"I think I want to go into the medical field," she said. Her interest in medicine landed her a $1,000 scholarship from St. Joseph's Hospital, where she'll volunteer until she leaves for the University of California at Davis in September.
Her parents are happy for her but will be sad to see her go.
"They support my decision, but they wanted me to stay out here because I'm their only daughter," Ashlena said. She has two younger brothers.
Where she'll be five years from now is still too far away to speculate upon, but the chances that she will return to live in Eureka are slim, she said.
"I plan on living in a lot of different places," she said. "I want to go out of the country. I like the city. I like being where there are a lot of people."
Home to only a little more than 28,000 people, Eureka doesn't exactly fit the bill. By comparison, UC Davis alone has 30,000 students. This year Eureka High has 1,650 students; down from 1,950 students six years ago.
With so many young people around, does she think she'll spend more time partying than studying?
"I haven't really been a partier," she said. "I mainly have parties with my family and my cousins. I would probably go to parties but I wouldn't make it my whole life or more important than my education."
Trent Semas: Eureka, not so bad
When Trent Semas' father was transferred from his job at Costco in Riverside to the Eureka store seven years ago, Trent was not happy.
"I was kind of angry because all of my friends were down there," he said. "But when I got here, I realized that I just loved this town and the people here."
It's not everyday that you hear a local teenager, or adult for that matter, express their love for Eureka and Eurekans -- it's kind of refreshing, really. And in an era when most 18-year-olds desperately want to get as far away from their parents as possible, Trent, who comes off as ultra-laid back and content, is happy to just be here now. He wants to follow in his dad's footsteps and stay in the area.
"What I plan to do is get a job at Costco, and maybe work there for a few years, and then maybe go to [College of the Redwoods]," he said. "Right now I'm just kind of tired of school but I will probably go to CR at some point."
So would he like to have a lifestyle similar to his dad's?
"Yeah," he said. "I want to have a big house, big family, lots of money."
Trent is the second oldest of four kids. A little brother and sister go to school in Cutten, and his older brother works construction in Riverside. He's been back to his hometown to visit, but he's not interested in moving there.
"It's gotten a lot bigger than it used to be, a lot more people," he said. "It's really different than Humboldt. I like it here better."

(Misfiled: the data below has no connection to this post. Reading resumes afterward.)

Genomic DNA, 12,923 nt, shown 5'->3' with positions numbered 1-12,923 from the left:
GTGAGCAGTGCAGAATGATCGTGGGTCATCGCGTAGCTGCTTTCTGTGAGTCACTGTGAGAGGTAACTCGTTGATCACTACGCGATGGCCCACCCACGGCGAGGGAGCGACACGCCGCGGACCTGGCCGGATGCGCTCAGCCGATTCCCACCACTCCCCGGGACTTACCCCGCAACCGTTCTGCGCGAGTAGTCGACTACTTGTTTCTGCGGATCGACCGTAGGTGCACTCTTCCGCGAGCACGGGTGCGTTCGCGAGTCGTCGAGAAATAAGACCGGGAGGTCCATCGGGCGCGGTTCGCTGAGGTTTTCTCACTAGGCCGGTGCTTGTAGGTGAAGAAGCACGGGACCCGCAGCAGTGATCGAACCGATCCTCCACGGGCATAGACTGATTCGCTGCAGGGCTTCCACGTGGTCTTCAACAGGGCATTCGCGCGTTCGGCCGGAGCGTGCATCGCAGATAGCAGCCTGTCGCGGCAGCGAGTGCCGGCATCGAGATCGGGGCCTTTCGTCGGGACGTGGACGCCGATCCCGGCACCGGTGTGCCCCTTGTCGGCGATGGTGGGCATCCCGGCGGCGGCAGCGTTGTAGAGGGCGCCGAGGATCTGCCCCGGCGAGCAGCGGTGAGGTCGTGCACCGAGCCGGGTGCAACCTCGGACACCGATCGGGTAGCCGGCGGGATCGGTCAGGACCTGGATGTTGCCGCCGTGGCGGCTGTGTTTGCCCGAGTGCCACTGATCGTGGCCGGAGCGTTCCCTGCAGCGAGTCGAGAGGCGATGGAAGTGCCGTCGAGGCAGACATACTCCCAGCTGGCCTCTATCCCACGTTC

When he eventually goes to CR, Trent said he might like to study pottery.
His guidance counselor, Monica Rivera, said that Trent's work is "incredible" and that he is currently the pottery teacher's assistant.
So where does Trent see himself five years from now?
"Probably still working at Costco," he said.
Kellie Siler: reluctant superstar
In no way does Kellie Siler resemble those hackneyed stereotypes about overachieving teens -- bespectacled, headgear-equipped, pocket protector-clad, pigeon-toed, etc. She's more along the lines of a blonde-haired, blue-eyed, socially capable teen athlete reminiscent of some Disney darling.
But considering that she is on her way to Tufts University -- a competitive private college in Boston -- with a full scholarship to study applied mathematics, anyone can see past her Lizzie McGuire-caliber charm to realize that she is a stellar student.
But the 18-year-old soccer player, who moved to Eureka from Fortuna at 14, tends not to elaborate upon her scholastic achievements. Probably for modesty's sake, Kellie balked at opportunities to brag, and used vague, indecisive language, presumably to downplay her accomplishments and aspirations.
It took a follow-up chat with Eureka High guidance counselor Monica Rivera to learn that Kellie, along with one other student, is the valedictorian of the Class of 2005, which is made up of about 330 graduates.
She's so top-notch, Rivera said, that her grade point average is essentially better than perfect -- a 4.3. Extra points for honors courses pushed her past a straight A average.
After some prodding, she said that, like Ashlena, she too might like to pursue a job in medicine.
"I've toyed with the idea of becoming a doctor, but I don't really know," she said.